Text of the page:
Executive function in fluency and recall measures among children with Tourette syndrome or ADHD

E. Mark Mahone, Christine W. Koth, Laurie Cutting, Harvey S. Singer, Martha B. Denckla

Research output: Contribution to journalArticlepeer-review

82 Scopus citations


This study assessed two relevant aspects of executive dysfunction in children with either Tourette syndrome (TS) or ADHD. Process variables derived from existing neuropsychological measures were used to clarify the executive function construct. Clustering of responses on measures of verbal fluency, figural fluency, and verbal learning was examined to assess strategic response organization. Rule breaks, intrusions, and repetition errors were recorded to assess inhibition errors. No significant differences were found among the three groups (TS, ADHD, and controls) on tasks of response organization (clustering). In our sample, both the ADHD and the TS groups were largely free from executive function impairment, and their performance on the fluency and list learning tasks was in the average range. There was a significant group difference on one of the disinhibition variables, with both TS and ADHD groups showing significantly more intrusions on verbal list learning trials than controls. When more traditional total score variables were analyzed among the three groups, there were no significant differences; however, analysis of effect size revealed medium-to-large effect sizes for Letter Word Fluency total score differences (ADHD vs. controls), and for Semantic Word Fluency total score differences (ADHD vs. TS), with the ADHD group having weaker performance in both comparisons. Results provide some support for the use and analysis of process variables-particularly those related to inhibition and intrusion errors, in addition to the total score variables when assessing executive function deficits in children with ADHD and TS. While group differences may be found, children with uncomplicated TS should not routinely be considered to have significant executive function impairments, and when deficits are found, they may be attributable to other comorbid disorders.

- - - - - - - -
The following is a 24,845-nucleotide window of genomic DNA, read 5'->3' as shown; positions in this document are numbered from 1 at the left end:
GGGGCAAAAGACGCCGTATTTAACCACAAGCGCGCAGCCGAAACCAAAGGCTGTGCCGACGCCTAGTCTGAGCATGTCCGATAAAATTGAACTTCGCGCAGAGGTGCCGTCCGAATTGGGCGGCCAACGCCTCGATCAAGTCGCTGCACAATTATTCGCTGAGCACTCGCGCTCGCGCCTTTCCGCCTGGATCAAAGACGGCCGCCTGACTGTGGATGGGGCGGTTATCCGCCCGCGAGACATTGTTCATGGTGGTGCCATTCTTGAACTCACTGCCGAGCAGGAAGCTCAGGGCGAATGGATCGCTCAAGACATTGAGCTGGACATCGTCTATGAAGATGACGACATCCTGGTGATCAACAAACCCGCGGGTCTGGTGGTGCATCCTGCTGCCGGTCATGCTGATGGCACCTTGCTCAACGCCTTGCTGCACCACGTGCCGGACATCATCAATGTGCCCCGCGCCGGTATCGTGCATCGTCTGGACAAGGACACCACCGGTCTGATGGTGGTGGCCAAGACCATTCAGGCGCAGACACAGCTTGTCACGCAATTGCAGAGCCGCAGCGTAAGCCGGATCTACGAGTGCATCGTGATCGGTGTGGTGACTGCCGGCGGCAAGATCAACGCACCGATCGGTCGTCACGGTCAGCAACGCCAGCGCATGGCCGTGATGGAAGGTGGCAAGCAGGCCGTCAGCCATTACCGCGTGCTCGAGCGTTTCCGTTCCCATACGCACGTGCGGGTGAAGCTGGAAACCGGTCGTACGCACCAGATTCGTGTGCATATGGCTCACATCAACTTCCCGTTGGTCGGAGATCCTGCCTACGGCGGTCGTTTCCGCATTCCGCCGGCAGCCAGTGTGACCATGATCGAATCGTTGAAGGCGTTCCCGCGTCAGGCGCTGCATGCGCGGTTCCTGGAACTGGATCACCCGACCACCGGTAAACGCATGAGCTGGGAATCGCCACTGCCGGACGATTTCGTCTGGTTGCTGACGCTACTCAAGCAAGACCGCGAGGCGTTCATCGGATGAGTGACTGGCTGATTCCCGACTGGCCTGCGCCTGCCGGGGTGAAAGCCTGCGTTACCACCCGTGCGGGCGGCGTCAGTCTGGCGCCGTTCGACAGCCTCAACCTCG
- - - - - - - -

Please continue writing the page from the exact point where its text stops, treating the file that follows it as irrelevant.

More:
Original languageEnglish (US)
Pages (from-to)102-111
Number of pages10
JournalJournal of the International Neuropsychological Society
Issue number1
StatePublished - 2001


  • Attention deficit/hyperactivity disorder
  • Executive function
  • Tourette syndrome
  • Verbal fluency
  • Verbal learning

ASJC Scopus subject areas

  • General Neuroscience
  • Clinical Psychology
  • Clinical Neurology
  • Psychiatry and Mental health


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